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Abstract

Peer feedback is used in many basic communication courses, yet little is known about the pedagogical value of the written peer feedback provided for speakers, or the process of providing peer feedback. Using social learning theory as a theoretical foundation, this study explores the use of peer feedback in the basic communication course.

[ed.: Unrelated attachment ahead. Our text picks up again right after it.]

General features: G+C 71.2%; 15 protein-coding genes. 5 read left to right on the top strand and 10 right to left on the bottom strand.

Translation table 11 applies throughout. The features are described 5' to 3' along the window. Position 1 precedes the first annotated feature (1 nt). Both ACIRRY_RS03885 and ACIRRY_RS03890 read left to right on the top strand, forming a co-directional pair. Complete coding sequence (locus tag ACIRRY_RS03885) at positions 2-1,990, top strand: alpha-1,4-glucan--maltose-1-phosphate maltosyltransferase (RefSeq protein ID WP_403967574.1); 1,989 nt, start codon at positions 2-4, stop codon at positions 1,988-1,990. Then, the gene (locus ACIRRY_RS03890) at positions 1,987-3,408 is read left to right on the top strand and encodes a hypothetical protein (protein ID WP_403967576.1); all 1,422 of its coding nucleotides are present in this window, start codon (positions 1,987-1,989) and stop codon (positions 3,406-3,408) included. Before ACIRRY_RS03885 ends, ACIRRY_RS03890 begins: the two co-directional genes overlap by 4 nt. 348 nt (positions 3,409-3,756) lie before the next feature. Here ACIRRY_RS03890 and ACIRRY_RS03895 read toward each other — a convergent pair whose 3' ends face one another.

Findings indicate the content of peer feedback is less useful than instructor feedback for preparing future speeches. However, this study also reveals the process of providing peer feedback provides a model for vicarious learning, allowing basic course students to critically analyze a speech presented by a peer. Implications of these findings are addresses at both the theoretical and practical level.